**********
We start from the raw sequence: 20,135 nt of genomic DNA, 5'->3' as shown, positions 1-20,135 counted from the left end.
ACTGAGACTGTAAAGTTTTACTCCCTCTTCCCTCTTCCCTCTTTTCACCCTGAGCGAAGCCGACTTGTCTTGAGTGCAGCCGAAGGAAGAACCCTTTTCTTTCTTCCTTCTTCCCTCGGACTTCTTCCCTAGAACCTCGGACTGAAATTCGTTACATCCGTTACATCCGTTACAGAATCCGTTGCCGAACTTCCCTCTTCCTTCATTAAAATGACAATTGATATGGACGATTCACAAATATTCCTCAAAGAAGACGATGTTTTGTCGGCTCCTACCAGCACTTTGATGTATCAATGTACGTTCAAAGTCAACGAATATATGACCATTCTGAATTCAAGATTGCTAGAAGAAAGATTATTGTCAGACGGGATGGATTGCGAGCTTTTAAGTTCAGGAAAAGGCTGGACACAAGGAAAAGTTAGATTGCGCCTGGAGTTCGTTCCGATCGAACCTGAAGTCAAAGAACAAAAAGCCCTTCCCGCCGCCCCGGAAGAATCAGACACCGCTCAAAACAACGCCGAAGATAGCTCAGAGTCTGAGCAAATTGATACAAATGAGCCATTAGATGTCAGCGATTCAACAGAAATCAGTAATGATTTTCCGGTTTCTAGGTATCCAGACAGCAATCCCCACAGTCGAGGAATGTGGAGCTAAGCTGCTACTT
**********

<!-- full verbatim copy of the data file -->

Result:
We start from the raw sequence: 20,135 nt of genomic DNA, 5'->3' as shown, positions 1-20,135 counted from the left end.
ACTGAGACTGTAAAGTTTTACTCCCTCTTCCCTCTTCCCTCTTTTCACCCTGAGCGAAGCCGACTTGTCTTGAGTGCAGCCGAAGGAAGAACCCTTTTCTTTCTTCCTTCTTCCCTCGGACTTCTTCCCTAGAACCTCGGACTGAAATTCGTTACATCCGTTACATCCGTTACAGAATCCGTTGCCGAACTTCCCTCTTCCTTCATTAAAATGACAATTGATATGGACGATTCACAAATATTCCTCAAAGAAGACGATGTTTTGTCGGCTCCTACCAGCACTTTGATGTATCAATGTACGTTCAAAGTCAACGAATATATGACCATTCTGAATTCAAGATTGCTAGAAGAAAGATTATTGTCAGACGGGATGGATTGCGAGCTTTTAAGTTCAGGAAAAGGCTGGACACAAGGAAAAGTTAGATTGCGCCTGGAGTTCGTTCCGATCGAACCTGAAGTCAAAGAACAAAAAGCCCTTCCCGCCGCCCCGGAAGAATCAGACACCGCTCAAAACAACGCCGAAGATAGCTCAGAGTCTGAGCAAATTGATACAAATGAGCCATTAGATGTCAGCGATTCAACAGAAATCAGTAATGATTTTCCGGTTTCTAGGTATCCAGACAGCAATCCCCACAGTCGAGGAATGTGGAGCTAAGCTGCTACTT